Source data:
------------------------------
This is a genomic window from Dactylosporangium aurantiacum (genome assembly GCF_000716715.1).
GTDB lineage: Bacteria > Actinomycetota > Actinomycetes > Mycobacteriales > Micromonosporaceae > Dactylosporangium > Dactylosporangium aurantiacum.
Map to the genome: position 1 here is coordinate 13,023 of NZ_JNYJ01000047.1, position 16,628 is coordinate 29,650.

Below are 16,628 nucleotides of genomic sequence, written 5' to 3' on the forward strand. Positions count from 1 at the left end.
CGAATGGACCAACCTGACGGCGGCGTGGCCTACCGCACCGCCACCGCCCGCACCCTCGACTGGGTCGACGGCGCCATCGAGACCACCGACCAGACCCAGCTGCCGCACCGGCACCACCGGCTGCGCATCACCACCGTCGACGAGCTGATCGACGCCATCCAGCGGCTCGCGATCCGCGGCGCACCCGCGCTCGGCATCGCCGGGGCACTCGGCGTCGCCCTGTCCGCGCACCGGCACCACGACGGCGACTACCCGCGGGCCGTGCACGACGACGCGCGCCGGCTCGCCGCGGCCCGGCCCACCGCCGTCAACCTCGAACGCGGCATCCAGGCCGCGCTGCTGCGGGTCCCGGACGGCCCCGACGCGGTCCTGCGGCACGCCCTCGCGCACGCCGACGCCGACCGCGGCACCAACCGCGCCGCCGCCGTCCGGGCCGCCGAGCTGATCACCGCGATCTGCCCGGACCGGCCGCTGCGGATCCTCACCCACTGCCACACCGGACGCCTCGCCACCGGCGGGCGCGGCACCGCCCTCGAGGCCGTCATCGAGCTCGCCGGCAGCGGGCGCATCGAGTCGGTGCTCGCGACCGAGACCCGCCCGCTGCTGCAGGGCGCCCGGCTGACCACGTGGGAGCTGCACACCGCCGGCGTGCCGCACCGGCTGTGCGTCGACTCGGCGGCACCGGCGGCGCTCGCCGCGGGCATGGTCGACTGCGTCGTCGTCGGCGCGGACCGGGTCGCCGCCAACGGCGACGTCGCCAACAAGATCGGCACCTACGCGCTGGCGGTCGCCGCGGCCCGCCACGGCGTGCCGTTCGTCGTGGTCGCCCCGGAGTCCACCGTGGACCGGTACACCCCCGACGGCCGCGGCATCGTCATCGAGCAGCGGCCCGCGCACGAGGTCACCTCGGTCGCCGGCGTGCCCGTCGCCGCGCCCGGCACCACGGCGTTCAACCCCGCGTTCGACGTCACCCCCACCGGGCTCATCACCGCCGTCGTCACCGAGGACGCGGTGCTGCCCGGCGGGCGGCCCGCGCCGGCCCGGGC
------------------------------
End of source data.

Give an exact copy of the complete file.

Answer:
This is a genomic window from Dactylosporangium aurantiacum (genome assembly GCF_000716715.1).
GTDB lineage: Bacteria > Actinomycetota > Actinomycetes > Mycobacteriales > Micromonosporaceae > Dactylosporangium > Dactylosporangium aurantiacum.
Map to the genome: position 1 here is coordinate 13,023 of NZ_JNYJ01000047.1, position 16,628 is coordinate 29,650.

Below are 16,628 nucleotides of genomic sequence, written 5' to 3' on the forward strand. Positions count from 1 at the left end.
CGAATGGACCAACCTGACGGCGGCGTGGCCTACCGCACCGCCACCGCCCGCACCCTCGACTGGGTCGACGGCGCCATCGAGACCACCGACCAGACCCAGCTGCCGCACCGGCACCACCGGCTGCGCATCACCACCGTCGACGAGCTGATCGACGCCATCCAGCGGCTCGCGATCCGCGGCGCACCCGCGCTCGGCATCGCCGGGGCACTCGGCGTCGCCCTGTCCGCGCACCGGCACCACGACGGCGACTACCCGCGGGCCGTGCACGACGACGCGCGCCGGCTCGCCGCGGCCCGGCCCACCGCCGTCAACCTCGAACGCGGCATCCAGGCCGCGCTGCTGCGGGTCCCGGACGGCCCCGACGCGGTCCTGCGGCACGCCCTCGCGCACGCCGACGCCGACCGCGGCACCAACCGCGCCGCCGCCGTCCGGGCCGCCGAGCTGATCACCGCGATCTGCCCGGACCGGCCGCTGCGGATCCTCACCCACTGCCACACCGGACGCCTCGCCACCGGCGGGCGCGGCACCGCCCTCGAGGCCGTCATCGAGCTCGCCGGCAGCGGGCGCATCGAGTCGGTGCTCGCGACCGAGACCCGCCCGCTGCTGCAGGGCGCCCGGCTGACCACGTGGGAGCTGCACACCGCCGGCGTGCCGCACCGGCTGTGCGTCGACTCGGCGGCACCGGCGGCGCTCGCCGCGGGCATGGTCGACTGCGTCGTCGTCGGCGCGGACCGGGTCGCCGCCAACGGCGACGTCGCCAACAAGATCGGCACCTACGCGCTGGCGGTCGCCGCGGCCCGCCACGGCGTGCCGTTCGTCGTGGTCGCCCCGGAGTCCACCGTGGACCGGTACACCCCCGACGGCCGCGGCATCGTCATCGAGCAGCGGCCCGCGCACGAGGTCACCTCGGTCGCCGGCGTGCCCGTCGCCGCGCCCGGCACCACGGCGTTCAACCCCGCGTTCGACGTCACCCCCACCGGGCTCATCACCGCCGTCGTCACCGAGGACGCGGTGCTGCCCGGCGGGCGGCCCGCGCCGGCCCGGGC